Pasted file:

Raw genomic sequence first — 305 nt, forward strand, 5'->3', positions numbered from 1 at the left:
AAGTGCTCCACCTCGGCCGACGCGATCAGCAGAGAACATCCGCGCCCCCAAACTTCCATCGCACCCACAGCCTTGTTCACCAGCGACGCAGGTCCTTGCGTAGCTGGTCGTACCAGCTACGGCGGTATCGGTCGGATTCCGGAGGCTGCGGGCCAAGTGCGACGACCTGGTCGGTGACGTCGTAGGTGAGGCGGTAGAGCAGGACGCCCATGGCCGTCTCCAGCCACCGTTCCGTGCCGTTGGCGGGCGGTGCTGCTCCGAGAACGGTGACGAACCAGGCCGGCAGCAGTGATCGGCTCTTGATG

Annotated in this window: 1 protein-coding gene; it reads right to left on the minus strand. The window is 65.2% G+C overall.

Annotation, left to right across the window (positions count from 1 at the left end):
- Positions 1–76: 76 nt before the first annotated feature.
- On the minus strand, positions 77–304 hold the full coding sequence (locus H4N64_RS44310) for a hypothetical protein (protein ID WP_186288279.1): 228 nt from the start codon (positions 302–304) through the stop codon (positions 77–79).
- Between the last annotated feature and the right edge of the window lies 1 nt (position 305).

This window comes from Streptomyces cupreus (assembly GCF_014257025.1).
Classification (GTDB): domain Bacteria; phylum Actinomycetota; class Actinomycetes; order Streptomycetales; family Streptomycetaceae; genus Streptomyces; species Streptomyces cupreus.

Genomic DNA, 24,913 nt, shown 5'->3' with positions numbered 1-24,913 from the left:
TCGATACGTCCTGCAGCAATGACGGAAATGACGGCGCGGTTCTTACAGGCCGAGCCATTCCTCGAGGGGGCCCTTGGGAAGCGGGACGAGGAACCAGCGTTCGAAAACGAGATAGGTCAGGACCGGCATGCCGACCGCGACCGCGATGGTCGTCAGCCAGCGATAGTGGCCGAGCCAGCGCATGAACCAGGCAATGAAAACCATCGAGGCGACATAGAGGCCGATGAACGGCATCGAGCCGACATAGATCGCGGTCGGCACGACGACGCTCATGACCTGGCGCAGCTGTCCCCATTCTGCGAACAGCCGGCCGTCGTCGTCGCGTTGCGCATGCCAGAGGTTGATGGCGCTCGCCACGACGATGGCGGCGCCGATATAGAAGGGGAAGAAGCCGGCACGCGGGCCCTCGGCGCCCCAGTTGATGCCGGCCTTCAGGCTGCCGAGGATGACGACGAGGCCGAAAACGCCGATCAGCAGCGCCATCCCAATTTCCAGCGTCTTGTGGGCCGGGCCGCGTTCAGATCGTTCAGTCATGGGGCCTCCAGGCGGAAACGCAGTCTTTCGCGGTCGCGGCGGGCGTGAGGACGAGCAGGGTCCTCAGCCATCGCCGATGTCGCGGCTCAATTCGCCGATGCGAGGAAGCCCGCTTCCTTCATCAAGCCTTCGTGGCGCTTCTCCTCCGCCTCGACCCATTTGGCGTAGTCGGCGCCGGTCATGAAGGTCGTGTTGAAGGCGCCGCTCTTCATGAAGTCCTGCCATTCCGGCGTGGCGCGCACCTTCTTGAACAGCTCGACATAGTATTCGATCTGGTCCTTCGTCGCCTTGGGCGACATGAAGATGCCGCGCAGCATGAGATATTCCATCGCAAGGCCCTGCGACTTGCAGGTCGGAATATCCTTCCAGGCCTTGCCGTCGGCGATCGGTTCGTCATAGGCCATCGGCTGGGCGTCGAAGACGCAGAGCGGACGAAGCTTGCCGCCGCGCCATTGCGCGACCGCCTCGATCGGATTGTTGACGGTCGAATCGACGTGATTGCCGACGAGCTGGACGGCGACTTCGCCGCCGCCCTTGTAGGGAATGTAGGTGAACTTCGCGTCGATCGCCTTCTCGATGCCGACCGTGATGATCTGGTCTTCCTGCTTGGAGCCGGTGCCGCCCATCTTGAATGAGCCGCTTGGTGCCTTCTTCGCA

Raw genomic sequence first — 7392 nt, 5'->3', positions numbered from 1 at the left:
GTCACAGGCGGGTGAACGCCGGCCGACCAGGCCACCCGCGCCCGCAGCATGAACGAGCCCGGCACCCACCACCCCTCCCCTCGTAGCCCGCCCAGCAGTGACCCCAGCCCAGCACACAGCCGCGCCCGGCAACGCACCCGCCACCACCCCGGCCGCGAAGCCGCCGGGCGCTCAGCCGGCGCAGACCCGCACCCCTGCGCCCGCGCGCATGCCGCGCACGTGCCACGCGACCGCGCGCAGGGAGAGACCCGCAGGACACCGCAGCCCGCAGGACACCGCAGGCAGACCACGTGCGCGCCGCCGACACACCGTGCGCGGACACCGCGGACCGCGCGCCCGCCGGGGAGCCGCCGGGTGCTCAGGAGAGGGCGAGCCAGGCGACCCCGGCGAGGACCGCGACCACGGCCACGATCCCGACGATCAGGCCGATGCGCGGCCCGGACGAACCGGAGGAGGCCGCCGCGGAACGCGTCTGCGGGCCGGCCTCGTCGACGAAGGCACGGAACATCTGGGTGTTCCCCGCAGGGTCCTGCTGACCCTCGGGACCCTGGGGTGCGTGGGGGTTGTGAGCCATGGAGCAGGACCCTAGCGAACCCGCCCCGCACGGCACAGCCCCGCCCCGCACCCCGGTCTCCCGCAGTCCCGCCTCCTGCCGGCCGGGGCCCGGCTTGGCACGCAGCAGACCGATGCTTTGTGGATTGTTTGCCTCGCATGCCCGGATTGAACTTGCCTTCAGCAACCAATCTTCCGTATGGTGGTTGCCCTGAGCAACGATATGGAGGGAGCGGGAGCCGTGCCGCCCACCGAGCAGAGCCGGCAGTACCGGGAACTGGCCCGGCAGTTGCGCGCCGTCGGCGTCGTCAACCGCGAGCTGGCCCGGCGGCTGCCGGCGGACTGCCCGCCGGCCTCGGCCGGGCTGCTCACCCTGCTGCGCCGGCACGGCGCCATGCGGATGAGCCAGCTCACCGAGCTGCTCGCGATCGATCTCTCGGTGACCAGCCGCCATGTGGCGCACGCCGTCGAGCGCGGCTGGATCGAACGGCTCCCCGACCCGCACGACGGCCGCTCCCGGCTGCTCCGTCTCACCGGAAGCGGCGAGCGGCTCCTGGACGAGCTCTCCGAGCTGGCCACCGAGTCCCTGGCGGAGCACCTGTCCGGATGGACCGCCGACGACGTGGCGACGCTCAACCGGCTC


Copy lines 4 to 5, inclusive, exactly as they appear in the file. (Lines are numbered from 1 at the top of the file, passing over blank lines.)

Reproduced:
Annotation, left to right across the window (positions count from 1 at the left end):
- Positions 1–76: 76 nt before the first annotated feature.